The polybutadiene and polyisoprene of this invention are substantially completely soluble in benzene at room temperature. The transition point, sometimes referred to as melting point, of the polymers is, in general, below 75 C. In the case of polybutadiene, the transition point is usually between 60 and 65 C. The term transition point, as used herein, can be defined as that temperature at which the polymer changes in appearance from a translucent polymer to a transparent polymer. The pol-ybutadiene and polyisoprene are rubbery at room temperature and on heating to above the transition point become more plastic and pliable in nature. The polymers are believed to be of a low order of crystallinity when recovered initially from the polymerization reactor. When the polymers are heated to temperatures above their transition points, they apparently become amorphous at these temperatures.

The polymerization method of this invention can be carried out at any temperature within the range of zero to 150 C., but it is preferred to operate in the range of 10 C. to 80 C. It is preferred to carry out the polymerization in the presence of an inert hydrocarbon diluent, although the polymerization can be carried out without the use of such diluent. The polymerization reaction can be carried out under autogenous pressure or any suitable pressure sufiicient to maintain the reaction mixture substantially in the liquid phase. The pressure will thus depend upon the particular diluent being employed and the temperature at which the polymerization is carried out. However, higher pressures can be employed if desired, these pressures being obtained by some such suitable method as the pressurization of the reactor with a gas which is inert with respect to the polymerization reaction.

The amount of the catalyst of this invention which is used in the polymerization of 1,3-butadiene or isoprene can vary over a relatively wide range. However, the concentration of the total catalyst composition is usually in the range of about 0.10 weight percent to 10 weight percent, or higher, preferably in the range of 0.25 Weight percent to 7.0 weight percent, based on the total amount of polymerizable monomer charged to the polymerization reactor. It has been found that when operating at high catalyst levels and with high mol ratios of complex aluminum hydride to titanium tetraiodide, there is a tend- Q. ency sometimes to form a polymer which contains some el. When employing high catalyst levels, it is, therefore, frequently desirable to operate with lower mol ratios so as to provide polymers which are substantially gel-free.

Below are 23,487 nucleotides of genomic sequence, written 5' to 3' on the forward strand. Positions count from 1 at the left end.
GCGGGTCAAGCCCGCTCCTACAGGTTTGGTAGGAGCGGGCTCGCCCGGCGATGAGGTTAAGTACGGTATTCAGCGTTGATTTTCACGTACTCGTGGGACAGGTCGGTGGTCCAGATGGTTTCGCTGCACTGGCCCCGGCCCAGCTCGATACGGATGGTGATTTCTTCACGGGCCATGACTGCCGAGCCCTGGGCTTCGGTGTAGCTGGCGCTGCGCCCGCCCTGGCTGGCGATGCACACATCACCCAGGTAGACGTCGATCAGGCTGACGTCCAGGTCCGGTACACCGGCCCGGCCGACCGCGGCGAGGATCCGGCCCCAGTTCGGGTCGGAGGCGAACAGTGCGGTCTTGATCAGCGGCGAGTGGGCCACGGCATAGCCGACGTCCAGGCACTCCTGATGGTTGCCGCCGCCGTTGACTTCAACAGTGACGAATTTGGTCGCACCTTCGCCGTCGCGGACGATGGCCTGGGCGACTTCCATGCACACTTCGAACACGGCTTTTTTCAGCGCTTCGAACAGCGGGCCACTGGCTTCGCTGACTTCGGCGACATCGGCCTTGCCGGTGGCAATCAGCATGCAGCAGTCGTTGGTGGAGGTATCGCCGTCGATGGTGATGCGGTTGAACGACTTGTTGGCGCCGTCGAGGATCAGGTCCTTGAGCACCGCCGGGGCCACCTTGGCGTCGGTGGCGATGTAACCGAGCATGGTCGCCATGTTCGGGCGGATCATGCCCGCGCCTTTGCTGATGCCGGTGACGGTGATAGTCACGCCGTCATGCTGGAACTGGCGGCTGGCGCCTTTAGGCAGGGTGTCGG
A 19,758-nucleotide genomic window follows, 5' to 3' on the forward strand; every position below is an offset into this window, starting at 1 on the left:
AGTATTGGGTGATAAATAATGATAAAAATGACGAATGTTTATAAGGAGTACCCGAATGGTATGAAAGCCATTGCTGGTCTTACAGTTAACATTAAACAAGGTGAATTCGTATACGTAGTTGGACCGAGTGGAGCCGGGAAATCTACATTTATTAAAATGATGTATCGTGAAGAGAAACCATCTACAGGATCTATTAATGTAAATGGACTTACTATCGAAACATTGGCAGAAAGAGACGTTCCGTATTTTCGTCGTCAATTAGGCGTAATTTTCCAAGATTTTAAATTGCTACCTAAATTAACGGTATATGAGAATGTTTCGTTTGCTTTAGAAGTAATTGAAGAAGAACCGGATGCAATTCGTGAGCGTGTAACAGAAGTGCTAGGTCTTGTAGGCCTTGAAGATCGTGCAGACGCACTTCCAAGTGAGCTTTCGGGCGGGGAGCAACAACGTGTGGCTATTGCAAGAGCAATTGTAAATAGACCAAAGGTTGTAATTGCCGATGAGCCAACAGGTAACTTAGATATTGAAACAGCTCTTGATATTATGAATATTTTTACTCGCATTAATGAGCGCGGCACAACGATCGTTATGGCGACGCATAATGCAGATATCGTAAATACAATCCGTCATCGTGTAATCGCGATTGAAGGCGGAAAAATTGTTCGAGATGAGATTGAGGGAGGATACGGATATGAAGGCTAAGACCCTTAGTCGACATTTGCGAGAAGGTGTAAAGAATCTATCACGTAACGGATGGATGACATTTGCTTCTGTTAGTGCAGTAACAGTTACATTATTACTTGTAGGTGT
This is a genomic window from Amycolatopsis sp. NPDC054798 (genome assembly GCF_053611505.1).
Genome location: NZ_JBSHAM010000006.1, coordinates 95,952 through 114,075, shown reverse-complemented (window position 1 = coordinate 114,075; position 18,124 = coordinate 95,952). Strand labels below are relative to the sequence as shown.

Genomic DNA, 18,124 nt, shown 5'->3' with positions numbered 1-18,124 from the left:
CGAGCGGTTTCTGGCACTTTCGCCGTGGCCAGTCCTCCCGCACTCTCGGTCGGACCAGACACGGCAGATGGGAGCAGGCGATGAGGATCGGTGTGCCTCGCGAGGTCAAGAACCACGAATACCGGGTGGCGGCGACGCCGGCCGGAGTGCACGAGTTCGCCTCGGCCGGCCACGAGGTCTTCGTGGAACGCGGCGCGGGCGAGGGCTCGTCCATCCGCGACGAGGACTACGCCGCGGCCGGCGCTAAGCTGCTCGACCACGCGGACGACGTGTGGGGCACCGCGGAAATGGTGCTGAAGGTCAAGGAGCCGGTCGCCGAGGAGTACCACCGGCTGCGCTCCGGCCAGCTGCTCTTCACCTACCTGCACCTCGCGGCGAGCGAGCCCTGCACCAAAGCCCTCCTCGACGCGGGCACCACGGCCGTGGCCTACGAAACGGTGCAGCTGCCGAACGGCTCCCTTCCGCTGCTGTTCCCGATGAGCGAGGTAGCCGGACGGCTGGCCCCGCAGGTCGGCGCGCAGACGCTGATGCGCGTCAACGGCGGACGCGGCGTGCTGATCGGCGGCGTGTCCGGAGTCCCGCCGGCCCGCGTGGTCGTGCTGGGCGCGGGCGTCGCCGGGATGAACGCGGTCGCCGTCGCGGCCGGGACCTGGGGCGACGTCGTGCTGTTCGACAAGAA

Diluents suitable for use in. the polymerization process are hydrocarbons which are not detrimental to the polymerization reaction and which are liquid under reaction conditions of the process. Suitable diluents include aromatics, such as benzene, toluene, xylene, ethylbenzene and mixtures thereof. It is also within the scope of the invention to use straight and branched chain parahins which contain up to and including 10 carbon atoms per molecule. Examples of paraflins which can be utilized include propane, normal butane, normal pentane, isopentane, normal hexane, isohexane, 2,2,4-trimethylpentane (isooctane), normal decane, and the like. Mixtures of these parafiinic hydrocarbons can also be employed as diluents in the practice of the process of this invention. Cycloparaflins, such as cyclohexane, can also be used although they are less desirable than the other diluents. Furthermore, mixtures of any of the aforementioned hydrocarbons can be used as diluents.

When practicing the process of this invention, it is frequently preferred to charge the complex aluminum hydride to the reactor as a solution. Suitable solvents for the complex aluminum hydride include ethers, e.g., dialkyl ethers, such as diethyl ether, and cyclic ethers, such as dioxane and tetrahydrofuran. In some cases at least, it seems that a complex of the complex aluminum hydride is formed when it is added to the solvent. For example, when diethyl ether is utilized as a solvent, it appears that an etherate of lithium aluminum hydride is formed. However, it is to be understood that the complex aluminum hydride and the titanium tctraiodide, either individually or as a mixture, can be charged to the reactor in solid form. When added as solids, it is preferred that these materials be in the form of a powder having very small particle size. In carrying out the process at lower temperatures, e.g., below room temperature, it is frequently preferred to age the mixture of diluent and catalyst components, e.g., at 30 to C. for 10 minutes to 24 hours or longer, before contacting these materials with the monomer.